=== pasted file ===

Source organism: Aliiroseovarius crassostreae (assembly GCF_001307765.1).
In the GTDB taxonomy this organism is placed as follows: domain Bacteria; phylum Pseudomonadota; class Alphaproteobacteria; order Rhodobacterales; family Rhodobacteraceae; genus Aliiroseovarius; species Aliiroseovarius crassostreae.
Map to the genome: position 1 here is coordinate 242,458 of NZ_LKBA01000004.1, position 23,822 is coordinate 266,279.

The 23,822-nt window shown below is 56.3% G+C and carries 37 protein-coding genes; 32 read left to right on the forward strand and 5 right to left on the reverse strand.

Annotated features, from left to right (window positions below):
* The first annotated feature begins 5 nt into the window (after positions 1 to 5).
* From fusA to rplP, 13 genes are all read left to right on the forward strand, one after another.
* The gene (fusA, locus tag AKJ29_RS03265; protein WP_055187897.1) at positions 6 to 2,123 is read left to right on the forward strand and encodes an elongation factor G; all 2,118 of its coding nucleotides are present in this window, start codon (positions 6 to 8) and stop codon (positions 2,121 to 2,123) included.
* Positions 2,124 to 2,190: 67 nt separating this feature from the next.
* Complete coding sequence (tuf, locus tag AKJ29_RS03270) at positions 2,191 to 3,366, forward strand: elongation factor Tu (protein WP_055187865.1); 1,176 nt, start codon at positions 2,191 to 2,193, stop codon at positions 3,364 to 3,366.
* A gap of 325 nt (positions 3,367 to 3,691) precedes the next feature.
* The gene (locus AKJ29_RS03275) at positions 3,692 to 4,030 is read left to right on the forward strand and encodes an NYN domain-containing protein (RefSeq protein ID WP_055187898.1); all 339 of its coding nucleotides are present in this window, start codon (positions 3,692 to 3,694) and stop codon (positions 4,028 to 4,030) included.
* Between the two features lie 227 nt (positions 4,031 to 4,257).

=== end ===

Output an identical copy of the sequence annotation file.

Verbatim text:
Source organism: Aliiroseovarius crassostreae (assembly GCF_001307765.1).
In the GTDB taxonomy this organism is placed as follows: domain Bacteria; phylum Pseudomonadota; class Alphaproteobacteria; order Rhodobacterales; family Rhodobacteraceae; genus Aliiroseovarius; species Aliiroseovarius crassostreae.
Map to the genome: position 1 here is coordinate 242,458 of NZ_LKBA01000004.1, position 23,822 is coordinate 266,279.

The 23,822-nt window shown below is 56.3% G+C and carries 37 protein-coding genes; 32 read left to right on the forward strand and 5 right to left on the reverse strand.

Annotated features, from left to right (window positions below):
* The first annotated feature begins 5 nt into the window (after positions 1 to 5).
* From fusA to rplP, 13 genes are all read left to right on the forward strand, one after another.
* The gene (fusA, locus tag AKJ29_RS03265; protein WP_055187897.1) at positions 6 to 2,123 is read left to right on the forward strand and encodes an elongation factor G; all 2,118 of its coding nucleotides are present in this window, start codon (positions 6 to 8) and stop codon (positions 2,121 to 2,123) included.
* Positions 2,124 to 2,190: 67 nt separating this feature from the next.
* Complete coding sequence (tuf, locus tag AKJ29_RS03270) at positions 2,191 to 3,366, forward strand: elongation factor Tu (protein WP_055187865.1); 1,176 nt, start codon at positions 2,191 to 2,193, stop codon at positions 3,364 to 3,366.
* A gap of 325 nt (positions 3,367 to 3,691) precedes the next feature.
* The gene (locus AKJ29_RS03275) at positions 3,692 to 4,030 is read left to right on the forward strand and encodes an NYN domain-containing protein (RefSeq protein ID WP_055187898.1); all 339 of its coding nucleotides are present in this window, start codon (positions 3,692 to 3,694) and stop codon (positions 4,028 to 4,030) included.
* Between the two features lie 227 nt (positions 4,031 to 4,257).